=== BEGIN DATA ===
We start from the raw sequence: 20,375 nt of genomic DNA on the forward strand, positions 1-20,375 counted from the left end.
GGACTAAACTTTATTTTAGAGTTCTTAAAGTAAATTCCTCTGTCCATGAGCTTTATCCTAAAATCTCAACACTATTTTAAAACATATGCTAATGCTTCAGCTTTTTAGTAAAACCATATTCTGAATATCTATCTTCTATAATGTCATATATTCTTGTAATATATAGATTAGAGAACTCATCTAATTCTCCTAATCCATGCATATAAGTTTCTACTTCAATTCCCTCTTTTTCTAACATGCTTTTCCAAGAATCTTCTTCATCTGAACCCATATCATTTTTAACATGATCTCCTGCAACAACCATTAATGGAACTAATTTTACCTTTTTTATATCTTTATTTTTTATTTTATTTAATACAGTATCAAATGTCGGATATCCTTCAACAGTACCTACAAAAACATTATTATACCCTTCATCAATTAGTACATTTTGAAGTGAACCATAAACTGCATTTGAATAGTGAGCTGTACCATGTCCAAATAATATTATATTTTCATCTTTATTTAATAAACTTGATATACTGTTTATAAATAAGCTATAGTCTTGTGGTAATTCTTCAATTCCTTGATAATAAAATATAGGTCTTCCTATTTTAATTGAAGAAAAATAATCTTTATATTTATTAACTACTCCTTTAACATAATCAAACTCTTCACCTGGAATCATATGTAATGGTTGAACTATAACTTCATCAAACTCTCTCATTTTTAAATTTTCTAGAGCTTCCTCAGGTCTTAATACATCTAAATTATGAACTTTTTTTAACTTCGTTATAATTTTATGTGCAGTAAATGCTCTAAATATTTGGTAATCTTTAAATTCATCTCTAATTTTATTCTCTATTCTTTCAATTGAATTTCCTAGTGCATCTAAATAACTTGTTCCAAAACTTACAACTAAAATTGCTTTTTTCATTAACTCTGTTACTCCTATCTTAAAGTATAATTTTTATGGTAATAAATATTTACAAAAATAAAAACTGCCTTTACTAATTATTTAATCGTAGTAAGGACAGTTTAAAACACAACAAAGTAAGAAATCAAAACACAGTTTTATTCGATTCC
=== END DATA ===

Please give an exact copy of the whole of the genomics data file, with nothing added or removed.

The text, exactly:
We start from the raw sequence: 20,375 nt of genomic DNA on the forward strand, positions 1-20,375 counted from the left end.
GGACTAAACTTTATTTTAGAGTTCTTAAAGTAAATTCCTCTGTCCATGAGCTTTATCCTAAAATCTCAACACTATTTTAAAACATATGCTAATGCTTCAGCTTTTTAGTAAAACCATATTCTGAATATCTATCTTCTATAATGTCATATATTCTTGTAATATATAGATTAGAGAACTCATCTAATTCTCCTAATCCATGCATATAAGTTTCTACTTCAATTCCCTCTTTTTCTAACATGCTTTTCCAAGAATCTTCTTCATCTGAACCCATATCATTTTTAACATGATCTCCTGCAACAACCATTAATGGAACTAATTTTACCTTTTTTATATCTTTATTTTTTATTTTATTTAATACAGTATCAAATGTCGGATATCCTTCAACAGTACCTACAAAAACATTATTATACCCTTCATCAATTAGTACATTTTGAAGTGAACCATAAACTGCATTTGAATAGTGAGCTGTACCATGTCCAAATAATATTATATTTTCATCTTTATTTAATAAACTTGATATACTGTTTATAAATAAGCTATAGTCTTGTGGTAATTCTTCAATTCCTTGATAATAAAATATAGGTCTTCCTATTTTAATTGAAGAAAAATAATCTTTATATTTATTAACTACTCCTTTAACATAATCAAACTCTTCACCTGGAATCATATGTAATGGTTGAACTATAACTTCATCAAACTCTCTCATTTTTAAATTTTCTAGAGCTTCCTCAGGTCTTAATACATCTAAATTATGAACTTTTTTTAACTTCGTTATAATTTTATGTGCAGTAAATGCTCTAAATATTTGGTAATCTTTAAATTCATCTCTAATTTTATTCTCTATTCTTTCAATTGAATTTCCTAGTGCATCTAAATAACTTGTTCCAAAACTTACAACTAAAATTGCTTTTTTCATTAACTCTGTTACTCCTATCTTAAAGTATAATTTTTATGGTAATAAATATTTACAAAAATAAAAACTGCCTTTACTAATTATTTAATCGTAGTAAGGACAGTTTAAAACACAACAAAGTAAGAAATCAAAACACAGTTTTATTCGATTCC